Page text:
Wednesday, May 7, 2014

Review: (Toronto / Theatre) Hackerlove

Love and Sex in an Internet Age
Or How I Was Hacked by an Ideologue
by Jason Booker

At one point in Sky Gilbert’s latest, Hackerlove, a character comments about how government regulation of the internet proves that the interweb’s purpose has changed. Instead of being about the free-flow sharing of information that it once was, the World Wide Web has been taken over by e-commerce. While some legalities need to be enforced – like unauthorized use of a person’s work or the plotting of a real-life crime – does society need to regulate permissible web-content, including contentious subjects like secretive and graphic depictions of war, bestiality (as suggested in Gilbert’s dialogue) or child pornography? Or do we permit the modus operandi of our interconnectivity to shift?
Shifting: that’s what Gilbert’s play does best. It fantasizes a relationship between Bradley Manning, famous for leaking numerous classified American military documents in 2010, and Adrian Lamo, the man who reported him to officials.

Add to this the element of a Queer theatre company and the Queer writer and director Sky Gilbert. The day after being sentenced, Manning revealed her new name, Chelsea, and that she desired hormone-replacement therapy. Meanwhile, Gilbert uncovers Lamo’s bisexuality and plays with a possible connection between the two characters, whether friendly, sexual or antagonistic.
Structured as a constantly shifting series of vignettes, each moment is prefaced by a Dickensian title stating the prompt for the upcoming dialogue. This technique shatters any hope of a narrative or character arc as the possible scenarios between the two are explored, including the questionable opening scene featuring Lamo’s wraithlike appearance in Manning’s jail cell. Sometimes the scenes captivate, as with Keith Cole’s well-choreographed but gratuitous sex scene or the double-entendres of “Some Computer Nonsense”. Yet scenes often present as detached and undramatic too, especially when simulating online chats through dialogue projected onto the walls of the cell. Overall, Hackerlove engages more with the ideas of these people and their situation than their emotions, which makes it hard to for an audience to empathize with either. However that may be the point too.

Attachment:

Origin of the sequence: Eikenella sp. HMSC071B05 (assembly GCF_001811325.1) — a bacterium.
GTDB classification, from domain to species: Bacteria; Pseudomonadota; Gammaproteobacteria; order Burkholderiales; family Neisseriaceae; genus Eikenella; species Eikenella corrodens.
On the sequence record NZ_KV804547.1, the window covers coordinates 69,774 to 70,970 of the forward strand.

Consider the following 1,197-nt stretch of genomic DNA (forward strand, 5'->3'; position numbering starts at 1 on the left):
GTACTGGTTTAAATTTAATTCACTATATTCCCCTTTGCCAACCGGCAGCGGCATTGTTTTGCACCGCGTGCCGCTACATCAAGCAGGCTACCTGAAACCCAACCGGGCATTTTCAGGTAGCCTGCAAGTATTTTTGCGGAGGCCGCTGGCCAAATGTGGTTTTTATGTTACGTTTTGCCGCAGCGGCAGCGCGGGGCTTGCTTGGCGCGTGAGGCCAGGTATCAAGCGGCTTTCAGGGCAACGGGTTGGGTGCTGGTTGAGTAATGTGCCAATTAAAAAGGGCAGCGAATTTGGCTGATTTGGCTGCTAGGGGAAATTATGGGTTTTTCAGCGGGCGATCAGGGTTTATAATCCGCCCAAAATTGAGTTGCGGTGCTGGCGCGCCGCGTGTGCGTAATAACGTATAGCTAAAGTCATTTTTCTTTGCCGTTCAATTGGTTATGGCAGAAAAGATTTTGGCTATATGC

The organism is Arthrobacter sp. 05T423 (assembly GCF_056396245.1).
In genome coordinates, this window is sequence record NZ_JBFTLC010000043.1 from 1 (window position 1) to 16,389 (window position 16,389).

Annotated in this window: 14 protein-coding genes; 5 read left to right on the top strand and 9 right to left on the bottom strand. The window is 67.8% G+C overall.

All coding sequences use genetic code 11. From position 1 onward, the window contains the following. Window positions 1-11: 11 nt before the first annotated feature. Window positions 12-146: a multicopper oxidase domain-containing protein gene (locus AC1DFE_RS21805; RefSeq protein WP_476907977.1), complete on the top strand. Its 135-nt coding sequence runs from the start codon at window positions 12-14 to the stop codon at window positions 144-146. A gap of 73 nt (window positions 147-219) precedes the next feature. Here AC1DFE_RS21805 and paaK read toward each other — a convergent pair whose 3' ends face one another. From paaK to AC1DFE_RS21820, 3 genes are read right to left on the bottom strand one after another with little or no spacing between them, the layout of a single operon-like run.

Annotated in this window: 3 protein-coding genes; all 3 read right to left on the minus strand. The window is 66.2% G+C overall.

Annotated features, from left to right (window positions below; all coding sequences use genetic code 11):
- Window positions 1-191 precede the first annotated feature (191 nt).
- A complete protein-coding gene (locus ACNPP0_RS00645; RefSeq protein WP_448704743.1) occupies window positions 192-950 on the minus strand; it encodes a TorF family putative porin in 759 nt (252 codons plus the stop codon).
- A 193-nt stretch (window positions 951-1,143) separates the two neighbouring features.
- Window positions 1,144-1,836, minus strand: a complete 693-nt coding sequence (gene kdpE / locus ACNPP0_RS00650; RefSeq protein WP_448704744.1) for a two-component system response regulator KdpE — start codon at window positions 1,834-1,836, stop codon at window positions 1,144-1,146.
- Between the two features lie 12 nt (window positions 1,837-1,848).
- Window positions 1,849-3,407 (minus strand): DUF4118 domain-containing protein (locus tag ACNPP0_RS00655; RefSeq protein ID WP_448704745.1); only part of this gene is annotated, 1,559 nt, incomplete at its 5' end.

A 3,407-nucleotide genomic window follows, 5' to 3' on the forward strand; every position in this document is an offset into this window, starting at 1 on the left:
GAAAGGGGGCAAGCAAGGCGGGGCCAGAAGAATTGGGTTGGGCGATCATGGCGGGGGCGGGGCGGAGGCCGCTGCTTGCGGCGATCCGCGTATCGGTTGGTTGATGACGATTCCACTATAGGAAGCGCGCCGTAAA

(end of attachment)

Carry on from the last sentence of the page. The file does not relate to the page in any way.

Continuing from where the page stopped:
Towards the end of the show, Gilbert has the characters righteously and mockingly assert that they are personifications of the Snitch and the Victim. Does this make Hackerlove a piece about shifts in mentality, where the content is less important than the ability to speak and enact these ideas? Does the play then become a fantasy allegory for privacy and spying, masculine and feminine roles, computers versus reality? Or is calling it a theatrical allegory just an easy way out of creating humans onstage, in a post-modern age where references to other works are easily made; cleverly, here to the 1931 Garbo double-agent film, Mata Hari. Not so wisely though, the transitional music choices unaccountably range from tinkling piano to the curtain call’s I’m Sexy And I Know It.
Shifting to other contributions to the show, Andy Moro designed a dwarfed forced-perspective jail cell with silky gray walls to facilitate his countless projections, and their reflections on the walls and ceiling of the black-box mainspace. Including the skylight for extra lighting made for a memorable set that more than served its purpose, stainless steel toilet and all.
Finally, the performers: Kawa Ada as Chelsea and Nick Green as Adrian. Intoning her need to be transparent, Ada captured the swishiness of Gilbert’s Chelsea on her search for love and belonging while caught in a world of southern masculinity, hidden identities and technical jargon. Contrasting, Green’s Adrian remains ruthlessly humourless and lacking in compassion. The performance deliberately uses nasal tones and stiff physicality to communicate Adrian’s germophobic nature (reminiscent of Sheldon Cooper) but it rarely delves too deeply into his motivations. Nonetheless, Adrian manages to subtly steal the show as it shifts from being a piece about victimhood to one interrogating the possibly unforgiveable acts of the persecutor.

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